Egypt's El-Hadary agonises over personal World Cup milestone
The Egypt goalkeeper is by no means sure of getting an opportunity in their last game at the tournament against Saudi Arabia in Volgograd.
NIZHNY NOVGOROD - Monday will be Essam El-Hadary’s last opportunity to enter the World Cup record books by becoming the oldest player to compete at the finals but there is a hiccup.
The Egypt goalkeeper, usually the captain of his team, is by no means sure of getting an opportunity in their last game at the tournament against Saudi Arabia in Volgograd.
Both Arabic-speaking nations have been eliminated, making the Group A clash a dead rubber but whether coach Hector Cuper sees the opportunity for a sentimental gesture or not remains to be seen after leaving El-Hadary out of the previous two games.
Cuper has given no hints in the build-up to the last match while El-Hadary has stewed on the bench during the defeats against Uruguay and Russia.
El-Hadary was reported to have challenged the coach about his omission but this has since been denied by the Egypt Football Association.
“El-Hadary supported and praised his teammates. He may be angry for not participating but nothing out of line happened,” said spokesman Sherif Ismail.
El-Hadary will be 45 years, five months and 12 days old on Monday and, if he plays, easily beat the record of Colombia’s Faryd Mondragn, who came on as a substitute for the last five minutes of a group game in Brazil four years ago, at the age of 43 years and three days old.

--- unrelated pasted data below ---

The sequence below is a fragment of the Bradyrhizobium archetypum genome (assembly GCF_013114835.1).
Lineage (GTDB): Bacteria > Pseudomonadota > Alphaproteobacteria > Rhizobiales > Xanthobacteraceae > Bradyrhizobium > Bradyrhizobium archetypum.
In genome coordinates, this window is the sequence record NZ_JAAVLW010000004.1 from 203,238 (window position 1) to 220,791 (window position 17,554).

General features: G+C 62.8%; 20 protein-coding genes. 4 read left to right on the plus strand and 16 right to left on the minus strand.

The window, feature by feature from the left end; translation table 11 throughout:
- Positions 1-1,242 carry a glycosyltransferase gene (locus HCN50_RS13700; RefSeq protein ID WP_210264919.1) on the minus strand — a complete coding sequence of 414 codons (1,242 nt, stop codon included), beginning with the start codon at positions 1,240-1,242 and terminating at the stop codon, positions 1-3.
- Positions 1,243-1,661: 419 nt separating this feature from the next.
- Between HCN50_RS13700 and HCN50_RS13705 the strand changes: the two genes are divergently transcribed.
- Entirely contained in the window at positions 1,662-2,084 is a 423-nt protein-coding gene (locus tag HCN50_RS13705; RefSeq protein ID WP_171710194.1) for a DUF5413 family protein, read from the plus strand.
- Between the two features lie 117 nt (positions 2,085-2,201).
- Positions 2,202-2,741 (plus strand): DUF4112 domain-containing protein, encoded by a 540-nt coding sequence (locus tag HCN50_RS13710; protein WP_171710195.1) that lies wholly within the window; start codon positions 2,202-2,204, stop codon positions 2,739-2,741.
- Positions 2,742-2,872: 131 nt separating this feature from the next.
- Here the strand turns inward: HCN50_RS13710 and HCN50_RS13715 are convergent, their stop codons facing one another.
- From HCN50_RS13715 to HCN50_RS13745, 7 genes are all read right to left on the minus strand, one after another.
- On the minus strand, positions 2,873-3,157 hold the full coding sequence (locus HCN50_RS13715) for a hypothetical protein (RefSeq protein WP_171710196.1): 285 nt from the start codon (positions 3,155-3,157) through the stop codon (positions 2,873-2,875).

A run out on Monday would mark the end of a long international career for El-Hadary, who debuted for Egypt in 1996 against South Korea and who has won 156 caps since, the last in the 3-0 loss to Belgium in Brussels in Egypt’s final warm-up friendly at the start of the month.
He has won four African Nations Cup titles and three African Champions Leagues but this is his first World Cup experience.
A fitness fanatic, El-Hadary was Egypt’s first choice for most of the qualifying and during the run to the final of the last Nations Cup tournament at the beginning of last year.
“Since qualifying for Russia, I’ve had the drive to push myself even further,” he said in an interview earlier this year.
“I work out in the morning before I join group training sessions with the team. I’m always focused on constantly developing. I won’t let anything stop me. But I want to secure a place in the national team through my efforts and achievements, not through my name and history.”